The farmer walked off to leave me staring at the neat lettering done with a punch. His wife arrived and stood beside me. I didn’t hear her approach even though I did hear the farmer’s boots crunching on the old asphalt on his way to the house. -  ‘You know,’ she said. ‘He comes out here of an evening, sometimes late in the night and just stares at these hubcaps.’ She pulled her long mackintosh close in around her but didn’t do the belt or buttons so I figured she wasn't going to stay out . It wasn't that cold but they dressed for it. - ‘I came out here one night -nearer to dawn, and found him laughing. Holding his sides and biting his hand – just laughing. He would stop for a while - I’d watch him from a distance - then he would start up again.  Sometimes pointing at one of the hubcaps. Something tickled him and he couldn’t stop. I did ask him to, but it didn’t make any difference. He would point and try to speak but nothing of any use came out. If I could have worked out which one he was pointing at, I would have taken it down. That may seem like an unfeeling thing to do but you can’t have a man laughing at memorial hub-caps in the middle of the night. Not if he’s your husband.’

I looked along the rows of hub-caps again, then down at the ground. Her yellow gumboots fit perfectly in to the hollows. I thought,  wouldn’t it be great if in years to come someone found this site with four  boot sized hollows side by side. No barn wall covered in hub-cap testimonials, just the hollowed out ground. What will the future make of our need to remember?

‘I will bring you out a piece of lemon cake to see you on your way if you like. I may not open the stall today. It’s in danger of becoming expected. We never planned for food. Someone suggested we open a Hub-cap cafe and send our photo to some travel paper. I think they didn’t understand. My husband and me are just farmers who just happened to lose our daughter to a hub-cap she knew nothing about... I’ll go bring you some cake.’

I’d just gone along a row reading labels when I heard the crunch of the farmers footsteps. I tried to rush read. No idea why -


'Bobby,' drove his car into a bridge with all he had left.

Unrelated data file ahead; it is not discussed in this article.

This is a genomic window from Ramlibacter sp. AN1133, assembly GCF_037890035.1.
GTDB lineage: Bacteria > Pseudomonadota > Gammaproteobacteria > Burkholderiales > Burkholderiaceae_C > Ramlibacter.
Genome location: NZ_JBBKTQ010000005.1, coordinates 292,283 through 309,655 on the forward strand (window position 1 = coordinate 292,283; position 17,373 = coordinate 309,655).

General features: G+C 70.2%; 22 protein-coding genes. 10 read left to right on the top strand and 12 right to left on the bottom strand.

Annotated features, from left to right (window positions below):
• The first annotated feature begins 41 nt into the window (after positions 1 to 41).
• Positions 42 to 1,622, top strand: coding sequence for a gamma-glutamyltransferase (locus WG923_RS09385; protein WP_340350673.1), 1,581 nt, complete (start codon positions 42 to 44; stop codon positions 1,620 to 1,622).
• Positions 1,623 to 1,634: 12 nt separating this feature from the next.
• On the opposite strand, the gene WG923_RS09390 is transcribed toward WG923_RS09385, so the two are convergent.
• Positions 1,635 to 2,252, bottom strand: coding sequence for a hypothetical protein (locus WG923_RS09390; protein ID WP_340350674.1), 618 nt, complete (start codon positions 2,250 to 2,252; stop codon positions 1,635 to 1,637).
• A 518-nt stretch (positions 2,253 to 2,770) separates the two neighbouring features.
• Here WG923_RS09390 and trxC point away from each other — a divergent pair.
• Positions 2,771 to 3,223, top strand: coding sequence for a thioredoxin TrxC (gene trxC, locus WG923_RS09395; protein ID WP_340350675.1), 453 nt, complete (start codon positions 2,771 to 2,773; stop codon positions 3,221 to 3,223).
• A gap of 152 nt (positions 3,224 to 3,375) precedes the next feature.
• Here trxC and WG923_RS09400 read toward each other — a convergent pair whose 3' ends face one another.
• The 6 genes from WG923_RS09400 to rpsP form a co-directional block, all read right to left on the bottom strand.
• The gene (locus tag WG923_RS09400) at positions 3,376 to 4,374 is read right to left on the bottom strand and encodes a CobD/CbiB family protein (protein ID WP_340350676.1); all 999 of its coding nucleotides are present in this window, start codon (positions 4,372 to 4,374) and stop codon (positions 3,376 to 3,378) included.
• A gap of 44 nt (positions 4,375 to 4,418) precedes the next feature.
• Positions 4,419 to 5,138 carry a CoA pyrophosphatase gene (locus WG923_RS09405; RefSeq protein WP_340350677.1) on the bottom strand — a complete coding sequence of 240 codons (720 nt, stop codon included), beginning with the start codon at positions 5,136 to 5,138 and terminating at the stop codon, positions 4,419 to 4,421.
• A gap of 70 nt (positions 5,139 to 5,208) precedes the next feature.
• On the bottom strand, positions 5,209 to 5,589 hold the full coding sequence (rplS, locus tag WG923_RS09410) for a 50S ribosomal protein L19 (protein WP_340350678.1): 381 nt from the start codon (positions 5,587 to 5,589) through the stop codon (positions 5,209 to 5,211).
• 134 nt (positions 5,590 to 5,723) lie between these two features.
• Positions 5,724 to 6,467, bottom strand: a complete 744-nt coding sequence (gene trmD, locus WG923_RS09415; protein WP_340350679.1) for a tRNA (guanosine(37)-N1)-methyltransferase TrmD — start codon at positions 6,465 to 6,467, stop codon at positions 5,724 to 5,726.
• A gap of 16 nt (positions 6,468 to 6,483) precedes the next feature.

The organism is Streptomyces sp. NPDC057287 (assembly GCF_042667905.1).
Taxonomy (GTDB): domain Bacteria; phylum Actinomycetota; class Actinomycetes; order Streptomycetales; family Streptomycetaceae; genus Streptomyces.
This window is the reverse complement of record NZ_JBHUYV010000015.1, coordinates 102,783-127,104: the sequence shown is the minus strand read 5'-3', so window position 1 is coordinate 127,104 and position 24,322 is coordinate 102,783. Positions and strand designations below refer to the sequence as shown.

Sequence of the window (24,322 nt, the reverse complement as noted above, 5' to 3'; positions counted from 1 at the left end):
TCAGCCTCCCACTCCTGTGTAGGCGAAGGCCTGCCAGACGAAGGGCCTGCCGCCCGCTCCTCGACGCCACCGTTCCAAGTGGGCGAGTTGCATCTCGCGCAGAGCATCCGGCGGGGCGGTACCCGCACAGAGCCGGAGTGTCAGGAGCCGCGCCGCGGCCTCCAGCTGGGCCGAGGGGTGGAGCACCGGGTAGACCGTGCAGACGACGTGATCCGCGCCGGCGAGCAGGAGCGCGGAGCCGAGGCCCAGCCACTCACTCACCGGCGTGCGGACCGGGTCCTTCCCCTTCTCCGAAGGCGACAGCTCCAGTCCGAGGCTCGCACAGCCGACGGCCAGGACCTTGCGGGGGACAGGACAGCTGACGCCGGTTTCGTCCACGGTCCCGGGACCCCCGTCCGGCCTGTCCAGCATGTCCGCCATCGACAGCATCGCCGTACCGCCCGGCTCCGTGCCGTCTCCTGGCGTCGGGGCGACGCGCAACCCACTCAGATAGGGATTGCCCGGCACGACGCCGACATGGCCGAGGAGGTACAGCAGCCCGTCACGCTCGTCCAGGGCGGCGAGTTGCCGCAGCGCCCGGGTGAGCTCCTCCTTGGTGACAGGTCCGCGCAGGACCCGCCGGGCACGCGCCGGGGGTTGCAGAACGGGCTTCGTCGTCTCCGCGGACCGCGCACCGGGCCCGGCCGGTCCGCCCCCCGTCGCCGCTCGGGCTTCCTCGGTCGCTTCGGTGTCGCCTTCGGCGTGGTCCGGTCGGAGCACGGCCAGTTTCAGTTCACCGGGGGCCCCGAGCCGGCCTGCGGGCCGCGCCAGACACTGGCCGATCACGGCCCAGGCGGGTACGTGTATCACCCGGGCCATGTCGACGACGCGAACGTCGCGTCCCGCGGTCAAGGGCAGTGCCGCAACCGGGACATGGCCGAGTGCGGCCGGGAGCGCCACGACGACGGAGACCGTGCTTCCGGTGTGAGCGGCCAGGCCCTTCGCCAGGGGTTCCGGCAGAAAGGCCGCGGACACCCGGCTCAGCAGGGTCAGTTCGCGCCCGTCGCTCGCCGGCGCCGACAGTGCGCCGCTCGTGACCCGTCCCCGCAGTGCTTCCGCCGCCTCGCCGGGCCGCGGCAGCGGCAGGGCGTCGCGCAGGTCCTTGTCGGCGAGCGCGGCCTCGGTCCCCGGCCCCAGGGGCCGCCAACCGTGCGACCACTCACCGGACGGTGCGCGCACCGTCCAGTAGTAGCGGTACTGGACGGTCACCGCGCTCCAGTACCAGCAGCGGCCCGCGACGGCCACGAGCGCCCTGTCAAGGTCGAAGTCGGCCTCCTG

Picking flowers on the road side

flowers grow taller now she is gone.


Hajna Ko’dor.

First car August 1919, Budapest. Fleeing the White Terror

Last car- September 09, 1989 Penticton BC.

Hit an apple truck avoiding stray dog.

She had travelled more than miles can measure.


‘ You want to see something really sad?  He said - He paused for a while to locate what he was looking for as if someone had been and done a stock take and moved things along. He pushed back his cap, pulled it forward and then took two long steps. He lifted an olive green wheel hung by  bale wire off  its nail; turned it over and over in his hands as if trying to get a sense of it. He rubbed the damp off the weathered bone-white solid tyre that had cracked in places then pushed his finger through one of the four holes on the hub. It looked so small in his hands. He seemed to have forgotten I was there.

‘Why would you travel all the way out here with a child’s toy car wheel and no label? No name.’ He hung it back on its nail so carefully that it didn’t wobble when he let go. - ‘It will be time for this to come to an end soon. It’s a pity I can’t post them all back to where they came from...’

‘... sometimes I hear a truck slow down in the night and I wonder if the driver has passed by wondering if this was all his doing. One seed.’

‘Lemon cake.’ Again, the wife had arrived without a sound.

The farmer turned part way towards me - ‘I have a fallen tree to cut up and a fence to mend. Good luck with your journey.’ At that he held, out his hand and was on his way almost before I had shook his hand. His wife handed me the cake. It was like the weirdest award ceremony I’ve ever witnessed.

Her arms went back to wrapping herself up. That is when I noticed her wrist. Where someone who used to wear a wristwatch might have paler skin from where the sun hadn’t reached, she had a dark bar of flesh. I bit into my cake while I watched her finger run back over and over again the same spot on her outer wrist. Rub rub tap tap. Rub rub tap tap. As if she was checking her long gone timepiece was working.

‘What would we say to him?  That man with his truck? That we have been planting this wall for over 21 years now. That we are in some ones holiday slide-show? ’

I finished my coffee and cake. She took my cup and plate - I could feel my feet nestling into the hollows.

Tomas Fox is from West Cumbria. Hitchhiking was his Internet. Hubcap Farm is an extract from Passenger - a road trip novel set in Canada.